Nephi’s voyage is fictional—The story in the Book of Mormon reflects Joseph Smith’s imagination. There should be no more reason to expect that the story would conform to reality than to expect eagles to be able to carry hobbits off of erupting volcanos.
PH—Prior Probability of an Ancient Voyage—At the moment, given the evidence we’ve considered so far, the Book of Mormon is still rather incredulous. Our current estimate for the probability of an authentic Book of Mormon stands at p = 2.41 x 10-28. Here’s a look at where we’ve been so far.
PA—Prior Probability of a Fictional Voyage—That would leave the still-formidable remainder of our probability for the hypothesis of modern authorship, which would stand at p = 1 – 2.41 x 10-28.
CH—Consequent Probability of Ancient Authorship—To get an estimate for this probability, we’re going to need to try to calculate how likely it would be for Nephi to pull off this voyage. We’re going to treat it in two parts: 1) the likelihood of being able to build a boat given the time available to him, and 2) the likelihood of surviving a 17,000-mile ocean journey using an improvised oceangoing vessel.
Building a Boat. To some critics, we’ve already arrived at something they perceive as impossible. The ever-reliable Zelph on a Shelf frames the impossibility of Nephi constructing a boat thusly: 1) A transoceanic vessel would require iron, which Nephi wouldn’t have been able to smelt; 2) transoceanic vessels require a rounded hull, which would require building a dry-dock, which would have taken too long to build; 3) creating rounded hulls would’ve required steaming and bending the boards, which would’ve required at least Renaissance-level ship-making facilities and a large amount of labor; 4) storing food for the long journey would’ve required being able to pickle food, which Nephi wouldn’t have been able to do.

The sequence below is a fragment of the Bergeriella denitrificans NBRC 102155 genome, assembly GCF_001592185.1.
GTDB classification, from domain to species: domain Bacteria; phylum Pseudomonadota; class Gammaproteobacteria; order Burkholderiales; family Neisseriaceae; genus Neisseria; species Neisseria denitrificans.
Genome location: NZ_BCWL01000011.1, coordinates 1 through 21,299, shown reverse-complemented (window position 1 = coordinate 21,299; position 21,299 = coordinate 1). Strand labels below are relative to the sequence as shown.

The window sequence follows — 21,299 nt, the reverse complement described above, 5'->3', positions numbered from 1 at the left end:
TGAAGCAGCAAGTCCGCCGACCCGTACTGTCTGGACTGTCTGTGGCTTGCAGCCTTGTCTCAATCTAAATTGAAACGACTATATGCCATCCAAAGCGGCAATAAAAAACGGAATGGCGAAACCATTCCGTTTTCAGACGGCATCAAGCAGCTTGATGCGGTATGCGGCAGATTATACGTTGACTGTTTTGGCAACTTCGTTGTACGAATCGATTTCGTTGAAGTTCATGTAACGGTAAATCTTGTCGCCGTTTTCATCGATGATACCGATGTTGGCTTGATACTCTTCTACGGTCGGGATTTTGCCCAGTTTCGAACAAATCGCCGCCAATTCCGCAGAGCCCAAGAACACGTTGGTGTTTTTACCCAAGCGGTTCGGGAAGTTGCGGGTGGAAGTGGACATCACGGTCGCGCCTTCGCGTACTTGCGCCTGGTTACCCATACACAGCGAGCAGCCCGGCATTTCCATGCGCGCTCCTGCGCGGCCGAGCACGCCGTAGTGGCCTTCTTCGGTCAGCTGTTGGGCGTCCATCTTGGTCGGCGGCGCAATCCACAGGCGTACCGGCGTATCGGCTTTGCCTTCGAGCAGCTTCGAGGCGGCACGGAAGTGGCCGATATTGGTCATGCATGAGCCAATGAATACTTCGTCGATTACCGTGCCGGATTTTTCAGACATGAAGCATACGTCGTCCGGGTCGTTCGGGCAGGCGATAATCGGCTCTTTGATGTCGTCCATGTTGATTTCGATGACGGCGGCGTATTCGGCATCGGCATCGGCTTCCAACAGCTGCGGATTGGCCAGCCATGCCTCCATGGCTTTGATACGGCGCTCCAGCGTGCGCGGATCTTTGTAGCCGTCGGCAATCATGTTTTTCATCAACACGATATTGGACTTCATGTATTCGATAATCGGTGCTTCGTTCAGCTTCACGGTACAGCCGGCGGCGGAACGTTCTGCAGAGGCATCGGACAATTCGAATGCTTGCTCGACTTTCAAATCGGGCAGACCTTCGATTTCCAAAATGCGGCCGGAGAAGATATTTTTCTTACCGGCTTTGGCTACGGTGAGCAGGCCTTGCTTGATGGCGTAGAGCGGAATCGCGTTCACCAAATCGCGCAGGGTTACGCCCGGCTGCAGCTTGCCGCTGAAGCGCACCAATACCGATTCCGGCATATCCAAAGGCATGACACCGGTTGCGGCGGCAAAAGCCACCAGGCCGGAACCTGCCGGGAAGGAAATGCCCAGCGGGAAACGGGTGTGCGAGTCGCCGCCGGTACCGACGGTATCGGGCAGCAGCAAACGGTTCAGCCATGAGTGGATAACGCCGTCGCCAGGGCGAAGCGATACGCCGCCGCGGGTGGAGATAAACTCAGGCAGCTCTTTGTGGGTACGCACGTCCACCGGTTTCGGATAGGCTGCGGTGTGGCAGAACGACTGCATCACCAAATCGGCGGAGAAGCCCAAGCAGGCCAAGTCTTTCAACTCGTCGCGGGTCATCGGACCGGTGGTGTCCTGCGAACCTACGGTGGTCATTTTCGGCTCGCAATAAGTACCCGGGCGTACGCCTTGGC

To me, this framework reflects both a lack of imagination and ignorance of non-Western means of ocean travel. Just because popular art depicts Nephi and his family riding a Renaissance-style ship to the New World doesn’t mean that they necessarily would’ve had to do so. European explorers were far from the only ones travelling the open seas. We don’t need to look any farther than the expeditions of Thor Heyerdahl to get a sense of what would be possible. Within a few months, Thor and his small team constructed a large oceangoing raft using little more than a few balsa logs, with neither a rounded hull nor any variety of metal in sight. It was able to carry his crew and necessary supplies over 4,300 miles across the Pacific just drifting on the wind and the current. Sorenson and others have suggested that Nephi could’ve used a larger version of that type of vessel to take his family to the promised land, and given what Thor and others were able to accomplish, it certainly seems plausible.
And, of course, regarding their point on food storage, it turns out that dates and dried meat have a pretty impressive shelf life, which is what Nephi would’ve had available, and that’s not accounting for the possibility of their diet being supplemented by a bit of ocean fishing. It may have even been easier than usual to gather those supplies given the unexpectedly verdant nature of the proposed Bountiful site. That site also would’ve had the requisite copper ore available for Nephi’s woodworking tools, which is much easier to smelt than iron.